16 Feb 2018

Māori ward legislation is racist - councillor

9:57 am on 16 February 2018

Legislation allowing council decisions to establish Māori electoral wards to be challenged via referendums has been described as "racist".

Don Brash

Don Brash Photo: RNZ

A Māori ward is a designated Māori seat on the council where those on the Māori Electoral Roll can elect a Māori representative.

The Manawatū District Council voted in favour of Māori wards last year, but a petition put out by lobbying group Hobson's Pledge has since gained enough signatures to force a referendum that could overturn that decision.

Under current legislation, a Māori ward can be challenged if five percent of residents who were enrolled at the last local body election vote for a referendum.

But Palmerston North city councillor Aleisha Rutherford said no other ward, including rural wards, could be challenged in the same way.

"Within our right as elected members we can create a rural ward which could have a couple of seats on it but the community cannot overturn that decision. However, when it comes to the legislation it only defines Māori wards as a decision that people can petition against.

"Don Brash and Hobson's Pledge are largely non-Māori and they're making a decision that is going to affect Māori after the council had already consulted and made a decision. It's a very racist piece of legislation."

Ms Rutherford said the legislation needed to be reviewed.

"A referendum may be democratic but it's also unfair. I think that it's an historical piece of legislation that either needs to be consistent around overturning decisions of councils or it actually needs to be abolished.

"We have elected members for a reason, the community have voted us in to make decisions in the best interest of the city. As an elected member you are privy to a whole lot more information than the general public."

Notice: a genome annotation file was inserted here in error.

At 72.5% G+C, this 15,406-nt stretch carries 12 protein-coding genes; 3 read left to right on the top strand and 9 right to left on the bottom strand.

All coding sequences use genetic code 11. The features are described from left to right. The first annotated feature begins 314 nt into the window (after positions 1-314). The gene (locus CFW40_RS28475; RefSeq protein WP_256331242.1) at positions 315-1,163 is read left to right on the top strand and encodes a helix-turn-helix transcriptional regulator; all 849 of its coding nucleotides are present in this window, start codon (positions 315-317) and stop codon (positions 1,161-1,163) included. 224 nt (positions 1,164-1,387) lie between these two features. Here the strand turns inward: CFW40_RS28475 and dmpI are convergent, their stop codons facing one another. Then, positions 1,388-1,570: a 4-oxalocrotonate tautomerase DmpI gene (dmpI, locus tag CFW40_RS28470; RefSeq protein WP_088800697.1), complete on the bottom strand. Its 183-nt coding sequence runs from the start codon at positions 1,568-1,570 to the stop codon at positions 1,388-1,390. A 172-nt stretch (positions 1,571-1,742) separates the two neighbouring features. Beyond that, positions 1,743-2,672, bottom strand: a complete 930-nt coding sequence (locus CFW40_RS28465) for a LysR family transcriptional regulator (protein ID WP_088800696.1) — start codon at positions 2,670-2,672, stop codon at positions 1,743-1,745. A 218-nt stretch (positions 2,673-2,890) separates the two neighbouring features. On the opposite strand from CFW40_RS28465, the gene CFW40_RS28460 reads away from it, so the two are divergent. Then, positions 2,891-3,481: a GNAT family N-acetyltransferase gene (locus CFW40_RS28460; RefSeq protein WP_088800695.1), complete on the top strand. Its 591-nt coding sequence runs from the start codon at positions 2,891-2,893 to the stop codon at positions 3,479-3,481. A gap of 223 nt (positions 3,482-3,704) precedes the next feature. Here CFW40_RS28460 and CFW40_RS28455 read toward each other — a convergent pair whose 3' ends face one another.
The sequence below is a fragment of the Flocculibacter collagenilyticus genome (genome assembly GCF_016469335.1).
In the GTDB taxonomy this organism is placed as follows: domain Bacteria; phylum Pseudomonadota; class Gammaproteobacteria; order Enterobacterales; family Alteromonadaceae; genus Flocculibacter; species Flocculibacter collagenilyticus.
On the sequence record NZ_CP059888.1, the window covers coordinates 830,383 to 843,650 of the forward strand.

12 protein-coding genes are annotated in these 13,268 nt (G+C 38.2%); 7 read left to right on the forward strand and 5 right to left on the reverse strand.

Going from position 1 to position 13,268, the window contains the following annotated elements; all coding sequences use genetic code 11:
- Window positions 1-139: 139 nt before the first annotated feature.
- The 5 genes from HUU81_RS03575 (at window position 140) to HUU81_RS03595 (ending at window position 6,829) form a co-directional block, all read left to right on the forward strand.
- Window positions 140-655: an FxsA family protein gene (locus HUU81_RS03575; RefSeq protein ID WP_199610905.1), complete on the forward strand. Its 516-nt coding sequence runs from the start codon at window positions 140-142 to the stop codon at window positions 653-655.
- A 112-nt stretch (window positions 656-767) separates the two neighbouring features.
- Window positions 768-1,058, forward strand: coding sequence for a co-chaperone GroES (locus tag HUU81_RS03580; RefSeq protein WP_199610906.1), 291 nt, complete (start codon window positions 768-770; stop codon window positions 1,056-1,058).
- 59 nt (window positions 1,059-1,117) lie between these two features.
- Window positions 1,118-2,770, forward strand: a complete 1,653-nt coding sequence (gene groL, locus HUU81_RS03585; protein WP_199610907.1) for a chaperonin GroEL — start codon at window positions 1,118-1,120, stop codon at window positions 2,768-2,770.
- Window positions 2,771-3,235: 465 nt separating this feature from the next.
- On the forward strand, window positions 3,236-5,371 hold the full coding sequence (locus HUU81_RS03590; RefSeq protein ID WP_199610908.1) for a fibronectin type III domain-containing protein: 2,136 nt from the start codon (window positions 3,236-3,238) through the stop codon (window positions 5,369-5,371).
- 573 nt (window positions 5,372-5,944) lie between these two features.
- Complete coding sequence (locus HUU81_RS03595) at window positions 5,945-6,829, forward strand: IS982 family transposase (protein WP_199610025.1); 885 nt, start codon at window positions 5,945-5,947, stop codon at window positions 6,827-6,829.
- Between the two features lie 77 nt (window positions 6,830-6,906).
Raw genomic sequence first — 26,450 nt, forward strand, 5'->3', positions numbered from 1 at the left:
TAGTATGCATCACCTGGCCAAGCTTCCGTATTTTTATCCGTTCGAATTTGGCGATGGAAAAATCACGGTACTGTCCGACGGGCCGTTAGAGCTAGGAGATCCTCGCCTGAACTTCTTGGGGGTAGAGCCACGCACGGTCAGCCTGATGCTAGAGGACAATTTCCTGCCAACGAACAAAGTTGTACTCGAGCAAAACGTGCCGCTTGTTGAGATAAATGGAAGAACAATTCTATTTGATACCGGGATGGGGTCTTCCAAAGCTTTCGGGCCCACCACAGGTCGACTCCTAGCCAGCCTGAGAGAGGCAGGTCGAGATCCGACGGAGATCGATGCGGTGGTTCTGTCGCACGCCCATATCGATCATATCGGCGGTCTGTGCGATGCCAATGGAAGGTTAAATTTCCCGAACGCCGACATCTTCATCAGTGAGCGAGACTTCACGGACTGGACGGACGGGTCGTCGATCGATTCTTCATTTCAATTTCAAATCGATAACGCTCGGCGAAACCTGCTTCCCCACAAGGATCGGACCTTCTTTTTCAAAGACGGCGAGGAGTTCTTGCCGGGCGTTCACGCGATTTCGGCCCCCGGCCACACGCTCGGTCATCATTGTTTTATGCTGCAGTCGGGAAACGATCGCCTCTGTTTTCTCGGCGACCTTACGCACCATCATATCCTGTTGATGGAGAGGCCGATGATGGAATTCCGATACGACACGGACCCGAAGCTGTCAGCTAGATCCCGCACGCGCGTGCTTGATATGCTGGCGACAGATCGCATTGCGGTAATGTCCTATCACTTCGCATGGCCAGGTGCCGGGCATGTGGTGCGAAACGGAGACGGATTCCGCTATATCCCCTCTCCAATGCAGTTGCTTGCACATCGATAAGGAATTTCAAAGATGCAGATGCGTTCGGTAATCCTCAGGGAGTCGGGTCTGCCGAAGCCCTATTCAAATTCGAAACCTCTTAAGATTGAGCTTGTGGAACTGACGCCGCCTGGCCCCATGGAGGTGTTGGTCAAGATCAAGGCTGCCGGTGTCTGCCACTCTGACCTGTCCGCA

She said a Māori ward would honour Te Tiriti o Waitangi, and was crucially important to the diversity of district councils nationwide.

"There are absolutely no negatives towards having Māori around the council table. My peers and my generation actually think this is a really good move.

"The people that seem to be largely opposing this are older people, particularly non-Māori and I think that they're almost holding onto their experience from growing up in a country where the school system tried to prevent people from speaking Māori. There was a lot more hostility towards identifying with being Māori then."

Meanwhile in Whakatane, Hobson's Pledge has also gathered enough signatures to force a referendum on Māori Wards in the district.

Whakatane district councillors voted in favour of a Māori ward last year, but the decision may be overturned if the public choose to oppose it.

'Our population is fairly racist'

Whakatane District Councillor Mike van der Boom said he was disappointed that the petition was successful and it should be up to Māori whether or not a Māori ward was established.

"It's a tough one because I kind of feel like our population is fairly racist and not ready for Māori wards but the reasons are very compelling to do it because Māori have been asked what form of representation they want at the governance level and they have said Māori wards.

"That's why I respect what they have said and why wouldn't we want to go with that if the Māori leaders have said that?"

Mr van der Boom liked the idea of a referendum and understood its value in democracy but felt the wrong people were being asked to make that decision.

"We're asking people who have never voted for getting Māori representatives on council. Over a hundred years we've had very few Māori councillors and now we're asking those very same people that never vote for Māori to see if they want Māori wards.

"I hope that people take into account that we have asked Māori elders what they want and this is what they've said and that's why most of our councillors voted for Māori wards."

'The proposal to set up wards is itself racist'

Former National Party leader and Hobson's Pledge spokesman, Don Brash, said the idea of creating separate race-based wards was a backward step.

He didn't agree that there was anything wrong with the current legislation.

"The proposal to set up wards is itself racist. I mean why on earth would you set up racially distinctive wards in 2018? It just seems totally contrary to what we should stand for as a country."

Mr Brash intended to push for a referendum in every district that had so far voted in favour of a Māori ward including Kaikōura, Western Bay of Plenty and Palmerston North City.

Each referendum will cost in excess of $50,000 and dates for the referendums are yet to be announced.

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